After months of coding away during the Sanitation Hack@Home challenge, 10 teams of innovators were selected as Finalists.
In geometry, three points define a plane. In journalism, three events establish a trend. In public policy, three strategy forums might not conclusively confirm a consensus – but a recent think-tank trifecta suggests that a dramatic change is taking shape in the policy community’s thinking about economic competitiveness.
Thrice in recent weeks, activist strategies to inspire innovation and growth have been the front-and-center topic in major policy conferences – suggesting that an energetic new Competitiveness Consensus, applicable to developing and developed countries alike, is emerging among economic thought-leaders.
Judging by the three forums, not just academic scholars, but policymakers and lawmakers, now seem eager to apply the lessons from a slew of analyses advocating industry-focused and productivity-driven growth strategies, taking pragmatic steps to invest in stronger competitiveness. In a global economy starved for growth and desperate for job creation, the focus on activist policies – including targeted interventions at the industry level – is relevant to countries large and small, developed and developing.
While it’s International Women’s Day tomorrow, many of us at infoDev are trying every day to make women, specifically women innovators, central to our strategy of supporting high-growth entrepreneurs in developing countries. But this is easier said than done as women are notoriously under-represented in tech-related industries and even more so in the area that I work in – clean technology – which is largely manufacturing and therefore male, dominated.
I recently attended one of the largest renewable energy forums in the Caribbean attracting investors, experts and entrepreneurs from around the region. As I looked around the room, I spotted only a handful of women. And this is not an isolated case. I see this scenario play out whenever I meet climate and clean energy entrepreneurs at events like this around the world.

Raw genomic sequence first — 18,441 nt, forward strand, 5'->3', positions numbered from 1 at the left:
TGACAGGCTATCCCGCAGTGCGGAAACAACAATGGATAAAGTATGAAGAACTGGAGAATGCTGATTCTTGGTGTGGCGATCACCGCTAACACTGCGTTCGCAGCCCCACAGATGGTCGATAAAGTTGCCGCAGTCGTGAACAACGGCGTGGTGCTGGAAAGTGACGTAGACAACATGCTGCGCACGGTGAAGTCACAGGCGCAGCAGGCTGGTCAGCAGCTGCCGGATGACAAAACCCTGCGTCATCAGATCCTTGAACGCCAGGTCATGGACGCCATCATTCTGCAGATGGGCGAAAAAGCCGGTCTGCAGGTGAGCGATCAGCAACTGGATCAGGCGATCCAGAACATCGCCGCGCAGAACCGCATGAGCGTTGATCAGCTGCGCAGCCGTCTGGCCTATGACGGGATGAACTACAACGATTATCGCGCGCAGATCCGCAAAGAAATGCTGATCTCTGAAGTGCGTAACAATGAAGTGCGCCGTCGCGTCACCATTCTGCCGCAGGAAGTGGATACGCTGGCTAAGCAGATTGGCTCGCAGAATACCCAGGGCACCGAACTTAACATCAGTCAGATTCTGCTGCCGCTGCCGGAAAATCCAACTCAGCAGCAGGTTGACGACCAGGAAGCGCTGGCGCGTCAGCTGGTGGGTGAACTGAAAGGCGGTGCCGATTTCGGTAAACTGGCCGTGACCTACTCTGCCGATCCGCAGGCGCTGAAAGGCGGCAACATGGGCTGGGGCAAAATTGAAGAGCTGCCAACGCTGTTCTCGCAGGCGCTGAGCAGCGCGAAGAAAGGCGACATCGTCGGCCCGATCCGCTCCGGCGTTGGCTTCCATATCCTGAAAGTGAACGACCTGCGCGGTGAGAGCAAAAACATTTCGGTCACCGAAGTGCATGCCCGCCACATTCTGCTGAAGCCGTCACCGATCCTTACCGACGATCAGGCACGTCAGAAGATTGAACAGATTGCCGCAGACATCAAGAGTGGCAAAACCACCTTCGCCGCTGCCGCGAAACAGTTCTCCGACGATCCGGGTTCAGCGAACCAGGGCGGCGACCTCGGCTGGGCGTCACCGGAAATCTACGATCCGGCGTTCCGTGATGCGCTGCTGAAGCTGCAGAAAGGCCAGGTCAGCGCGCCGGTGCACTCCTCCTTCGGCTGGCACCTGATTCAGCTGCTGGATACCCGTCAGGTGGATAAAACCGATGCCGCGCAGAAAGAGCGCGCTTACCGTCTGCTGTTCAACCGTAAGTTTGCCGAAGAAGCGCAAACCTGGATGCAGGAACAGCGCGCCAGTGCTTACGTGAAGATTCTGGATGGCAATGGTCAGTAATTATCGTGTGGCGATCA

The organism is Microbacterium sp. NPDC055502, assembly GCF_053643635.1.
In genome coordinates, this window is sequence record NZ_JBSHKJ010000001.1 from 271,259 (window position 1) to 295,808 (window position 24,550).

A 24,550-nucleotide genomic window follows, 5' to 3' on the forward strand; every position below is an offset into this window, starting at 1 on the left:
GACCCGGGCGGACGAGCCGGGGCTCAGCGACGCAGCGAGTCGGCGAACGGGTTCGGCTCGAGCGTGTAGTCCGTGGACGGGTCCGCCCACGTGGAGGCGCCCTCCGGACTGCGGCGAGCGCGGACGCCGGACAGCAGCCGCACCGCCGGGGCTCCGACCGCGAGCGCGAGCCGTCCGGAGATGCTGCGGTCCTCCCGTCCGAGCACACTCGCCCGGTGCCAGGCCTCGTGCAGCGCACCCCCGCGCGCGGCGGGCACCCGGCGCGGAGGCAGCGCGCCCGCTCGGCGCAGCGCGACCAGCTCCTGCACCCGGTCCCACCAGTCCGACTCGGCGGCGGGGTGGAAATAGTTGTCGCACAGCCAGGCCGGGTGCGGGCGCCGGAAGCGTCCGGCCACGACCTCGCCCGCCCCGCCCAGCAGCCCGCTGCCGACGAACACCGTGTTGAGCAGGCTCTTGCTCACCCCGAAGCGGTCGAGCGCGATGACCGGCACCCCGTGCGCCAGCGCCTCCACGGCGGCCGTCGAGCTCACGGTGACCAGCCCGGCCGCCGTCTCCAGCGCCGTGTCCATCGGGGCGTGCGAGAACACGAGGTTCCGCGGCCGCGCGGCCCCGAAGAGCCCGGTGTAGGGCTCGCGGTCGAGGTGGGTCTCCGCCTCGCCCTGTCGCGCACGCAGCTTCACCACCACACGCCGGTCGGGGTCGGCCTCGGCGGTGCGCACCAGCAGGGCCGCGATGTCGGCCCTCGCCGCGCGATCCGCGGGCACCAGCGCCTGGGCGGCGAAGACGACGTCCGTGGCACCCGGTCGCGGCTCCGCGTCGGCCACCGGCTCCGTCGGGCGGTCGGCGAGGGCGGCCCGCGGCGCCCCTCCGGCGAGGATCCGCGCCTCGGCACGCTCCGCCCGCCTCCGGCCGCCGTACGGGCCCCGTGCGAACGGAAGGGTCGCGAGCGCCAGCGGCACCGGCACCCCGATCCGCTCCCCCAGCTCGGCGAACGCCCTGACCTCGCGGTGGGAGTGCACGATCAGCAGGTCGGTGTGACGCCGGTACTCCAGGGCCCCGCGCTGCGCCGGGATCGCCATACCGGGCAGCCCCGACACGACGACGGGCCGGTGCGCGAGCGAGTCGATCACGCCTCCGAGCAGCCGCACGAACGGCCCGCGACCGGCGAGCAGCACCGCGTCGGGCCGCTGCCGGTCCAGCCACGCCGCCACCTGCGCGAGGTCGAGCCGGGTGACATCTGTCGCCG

I recently attended the American Economic Association annual conference in San Diego—the world’s largest gathering for economists. There were more than 50 parallel sessions on a wide array of topics and several previews and presentations of papers –so there was a surplus of interesting ideas and insights. As an Economist who works in innovation, technology and entrepreneurship, I was particularly focused on papers that were relevant to my areas of interest. Highlights are under the cut.
These are some of the views and reports relevant to our readers that caught our attention this week.
“While sharing its financial results for the fourth quarter, Facebook on Wednesday announced a number of new milestones. The social network has now passed 1.06 billion monthly active users. Of those, daily active users passed 618 million on average during December 2012 and the number monthly active mobile users hit 680 million.
Here’s the breakdown from the release:
- Monthly active users (MAUs) were 1.06 billion as of December 31, 2012, an increase of 25% year-over-year.
- Daily active users (DAUs) were 618 million on average for December 2012, an increase of 28% year-over-year.
- Mobile MAUs were 680 million as of December 31, 2012, an increase of 57% year-over-year.